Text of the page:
4. If you suspect that there are specific misuses of your results, then take action to prevent them. This means that you must always clearly state your central finding at both the beginning and ending of each paragraph. If your research shows there’s more magma beneath a volcano than you thought, it doesn’t necessarily mean that an eruption is imminent. It might seem obvious that everyone reading your research will know this, but non-specialists could quickly follow a different path than you anticipated. Don’t make assumptions about science news and research that you don’t know.

5. Preprint posting is possible if you are familiar with how the media and public view preprints. Preprints, for those outside of academia, are copies of published research papers that do not have all of the editing and peer review required to be fully published. These are useful for quickly getting information out for comments and needs, but may not be able to withstand scrutiny by other researchers once they have been reviewed. If the preprint is not approved by the media, it could be spread to the public. Trusted scientific research relies on peer review. This rule can be extended to cover “research” done by non-experts like the charlatans who claim they are able to predict earthquake timings and locations. They have never been peer-reviewed and would not meet the standards of professional science.

6. You are responsible for all press releases that your institution issues regarding your work. It is the same as rule 2. Companies, universities, and other organizations want to be publicized, particularly if their investments are private or public. Don’t allow your work to be misrepresented. Do not let the press officer say, if you find evidence that there was an earthquake previously in your region, it could indicate that more severe earthquakes may be possible. Your work will be presented to the public in a manner that you choose.

7. Use traditional media responsibly Scientists don’t love public performance. While many scientists would prefer to let their work speak for themselves, that is not always possible. Answer their basic questions, talk to the media and be a trustworthy source. Because I believe it’s important to have experts discuss volcanic hazards, I often appear on cable news. Although it might sound scary, this is an essential part of being a scientist.

8. You should consider engaging in social media Even I cringe at the thought of getting on Twitter, Mastodon TikTok or Facebook in the present social media climate. It is filled with people discussing storms and eruptions — often spreading inaccurate images or making unreliable predictions. It is clear that this information source has a lot of misinformation. Although it may seem futile to fight the bad actors and Russian bot armies, more people are open than you think. If you use social media to consume information, it is important that you double-check you’re only reading and watching trustworthy, reliable sources, not groups or crackpots with agendas.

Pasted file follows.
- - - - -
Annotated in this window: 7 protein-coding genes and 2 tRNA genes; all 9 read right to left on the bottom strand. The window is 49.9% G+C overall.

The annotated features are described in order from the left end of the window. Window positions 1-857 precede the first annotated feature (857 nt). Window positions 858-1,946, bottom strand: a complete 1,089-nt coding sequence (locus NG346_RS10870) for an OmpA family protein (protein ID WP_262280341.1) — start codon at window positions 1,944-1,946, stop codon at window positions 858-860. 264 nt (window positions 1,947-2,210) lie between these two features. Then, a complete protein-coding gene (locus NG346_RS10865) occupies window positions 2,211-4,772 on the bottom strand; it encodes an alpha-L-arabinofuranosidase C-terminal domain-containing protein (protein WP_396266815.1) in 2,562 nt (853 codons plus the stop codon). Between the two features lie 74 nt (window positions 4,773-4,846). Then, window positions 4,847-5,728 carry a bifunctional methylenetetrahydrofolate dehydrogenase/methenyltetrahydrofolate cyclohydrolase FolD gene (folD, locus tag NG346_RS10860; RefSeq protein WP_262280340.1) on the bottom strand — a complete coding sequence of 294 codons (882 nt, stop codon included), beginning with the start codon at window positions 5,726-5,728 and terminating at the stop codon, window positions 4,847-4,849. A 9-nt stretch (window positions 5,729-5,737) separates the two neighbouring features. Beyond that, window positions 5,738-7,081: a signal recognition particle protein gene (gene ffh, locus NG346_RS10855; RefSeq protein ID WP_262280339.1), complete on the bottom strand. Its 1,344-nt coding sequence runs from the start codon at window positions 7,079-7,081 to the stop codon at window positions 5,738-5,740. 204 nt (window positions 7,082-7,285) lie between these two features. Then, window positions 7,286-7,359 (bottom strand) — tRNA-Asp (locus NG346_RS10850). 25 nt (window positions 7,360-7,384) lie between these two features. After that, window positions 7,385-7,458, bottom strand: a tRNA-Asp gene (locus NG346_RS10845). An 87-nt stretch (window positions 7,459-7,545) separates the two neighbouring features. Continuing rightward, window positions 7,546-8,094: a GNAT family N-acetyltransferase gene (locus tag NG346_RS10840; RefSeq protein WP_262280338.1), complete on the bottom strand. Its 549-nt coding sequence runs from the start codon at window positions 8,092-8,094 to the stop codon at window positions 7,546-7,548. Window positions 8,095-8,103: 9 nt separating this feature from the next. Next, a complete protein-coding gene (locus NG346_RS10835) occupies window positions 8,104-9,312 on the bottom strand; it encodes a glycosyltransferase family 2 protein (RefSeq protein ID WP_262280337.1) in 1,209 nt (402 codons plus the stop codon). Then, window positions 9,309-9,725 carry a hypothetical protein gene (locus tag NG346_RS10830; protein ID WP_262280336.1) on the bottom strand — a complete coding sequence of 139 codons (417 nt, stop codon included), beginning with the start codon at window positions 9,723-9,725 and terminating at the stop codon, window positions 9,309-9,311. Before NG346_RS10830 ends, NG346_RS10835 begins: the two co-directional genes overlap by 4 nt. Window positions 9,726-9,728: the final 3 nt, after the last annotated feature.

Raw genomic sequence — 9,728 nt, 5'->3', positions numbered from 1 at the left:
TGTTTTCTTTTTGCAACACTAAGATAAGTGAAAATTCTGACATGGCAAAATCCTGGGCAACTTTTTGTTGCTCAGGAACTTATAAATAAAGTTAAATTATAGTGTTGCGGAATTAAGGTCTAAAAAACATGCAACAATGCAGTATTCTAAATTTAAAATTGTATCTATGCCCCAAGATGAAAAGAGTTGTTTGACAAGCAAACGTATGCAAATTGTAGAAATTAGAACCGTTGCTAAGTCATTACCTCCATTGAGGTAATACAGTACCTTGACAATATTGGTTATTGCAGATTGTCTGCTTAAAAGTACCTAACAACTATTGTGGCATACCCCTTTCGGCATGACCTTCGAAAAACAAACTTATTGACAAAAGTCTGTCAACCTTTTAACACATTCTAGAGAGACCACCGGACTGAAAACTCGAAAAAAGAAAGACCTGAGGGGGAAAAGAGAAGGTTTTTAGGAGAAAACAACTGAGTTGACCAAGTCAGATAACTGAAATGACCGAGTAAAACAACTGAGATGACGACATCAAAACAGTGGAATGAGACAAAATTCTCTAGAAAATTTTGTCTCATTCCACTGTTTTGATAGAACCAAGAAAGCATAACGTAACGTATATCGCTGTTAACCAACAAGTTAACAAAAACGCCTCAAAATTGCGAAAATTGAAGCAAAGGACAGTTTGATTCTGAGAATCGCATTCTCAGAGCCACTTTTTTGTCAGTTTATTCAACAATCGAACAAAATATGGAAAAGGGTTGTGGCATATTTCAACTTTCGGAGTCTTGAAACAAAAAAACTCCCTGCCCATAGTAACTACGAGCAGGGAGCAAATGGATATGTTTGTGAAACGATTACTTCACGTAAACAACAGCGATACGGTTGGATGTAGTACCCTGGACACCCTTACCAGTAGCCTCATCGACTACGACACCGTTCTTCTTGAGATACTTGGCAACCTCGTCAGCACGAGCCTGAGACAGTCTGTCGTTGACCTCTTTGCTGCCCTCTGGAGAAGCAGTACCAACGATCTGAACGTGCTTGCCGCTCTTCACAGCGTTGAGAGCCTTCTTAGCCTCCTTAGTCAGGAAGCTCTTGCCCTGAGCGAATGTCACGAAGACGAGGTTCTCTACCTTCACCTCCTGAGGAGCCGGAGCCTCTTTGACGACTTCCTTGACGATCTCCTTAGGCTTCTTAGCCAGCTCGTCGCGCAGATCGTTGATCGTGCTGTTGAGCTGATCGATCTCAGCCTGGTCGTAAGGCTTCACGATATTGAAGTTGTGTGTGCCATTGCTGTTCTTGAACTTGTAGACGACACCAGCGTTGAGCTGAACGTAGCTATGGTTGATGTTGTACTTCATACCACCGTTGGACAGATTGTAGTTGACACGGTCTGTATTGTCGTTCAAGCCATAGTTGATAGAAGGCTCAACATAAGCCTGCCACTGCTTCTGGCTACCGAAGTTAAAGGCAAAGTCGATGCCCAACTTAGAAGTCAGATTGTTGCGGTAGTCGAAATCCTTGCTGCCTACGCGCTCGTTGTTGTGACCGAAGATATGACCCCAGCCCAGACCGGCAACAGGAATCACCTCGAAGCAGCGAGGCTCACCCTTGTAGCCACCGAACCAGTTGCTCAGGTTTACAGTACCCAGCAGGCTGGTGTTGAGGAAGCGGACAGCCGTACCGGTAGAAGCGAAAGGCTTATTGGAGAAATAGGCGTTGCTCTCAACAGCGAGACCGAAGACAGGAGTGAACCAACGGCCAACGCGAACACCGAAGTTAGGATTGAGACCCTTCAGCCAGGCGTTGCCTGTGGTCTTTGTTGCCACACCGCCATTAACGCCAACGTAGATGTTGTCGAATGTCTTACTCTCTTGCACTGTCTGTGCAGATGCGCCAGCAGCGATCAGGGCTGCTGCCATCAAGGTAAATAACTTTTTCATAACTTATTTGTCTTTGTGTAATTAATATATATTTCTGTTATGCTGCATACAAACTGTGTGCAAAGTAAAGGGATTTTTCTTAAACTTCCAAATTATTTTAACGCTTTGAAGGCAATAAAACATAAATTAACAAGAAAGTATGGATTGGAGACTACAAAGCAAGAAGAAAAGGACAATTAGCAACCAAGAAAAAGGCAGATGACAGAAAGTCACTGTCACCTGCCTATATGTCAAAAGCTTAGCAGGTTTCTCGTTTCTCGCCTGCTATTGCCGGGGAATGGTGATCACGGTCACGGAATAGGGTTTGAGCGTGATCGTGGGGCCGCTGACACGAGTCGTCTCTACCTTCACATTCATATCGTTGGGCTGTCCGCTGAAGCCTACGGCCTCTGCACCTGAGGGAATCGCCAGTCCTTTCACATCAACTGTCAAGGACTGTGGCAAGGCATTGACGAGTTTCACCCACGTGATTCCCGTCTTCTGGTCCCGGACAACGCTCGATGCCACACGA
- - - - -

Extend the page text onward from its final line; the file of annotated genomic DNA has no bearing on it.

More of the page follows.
The Long Game

Bergstrom reminded us that misinformation not only harms individuals directly, but also aids and abets bad policies. Although you might not be susceptible to misinformation but our leaders may, it is possible to have an impact on your life. Consider people who live along the Florida and North Carolina coasts, where climate change-induced sea levels rise could literally cause damage to their homes and businesses. People in Oregon, California and elsewhere are facing bigger fires each year. These populations are more vulnerable to the effects of fires and storms than they are to their trickledown.

Scientists and citizens will have to work together to counter the misinformation. Scientists must take control of the way their research is made available to the public. This includes how they present their results to how they discuss them after publication. It is up to citizens to learn the skills necessary to distinguish fact from fiction, in both traditional and digital media. And resist the temptation of sharing before being validated. This is work, for everyone. But it’s work we must do to help ourselves and others.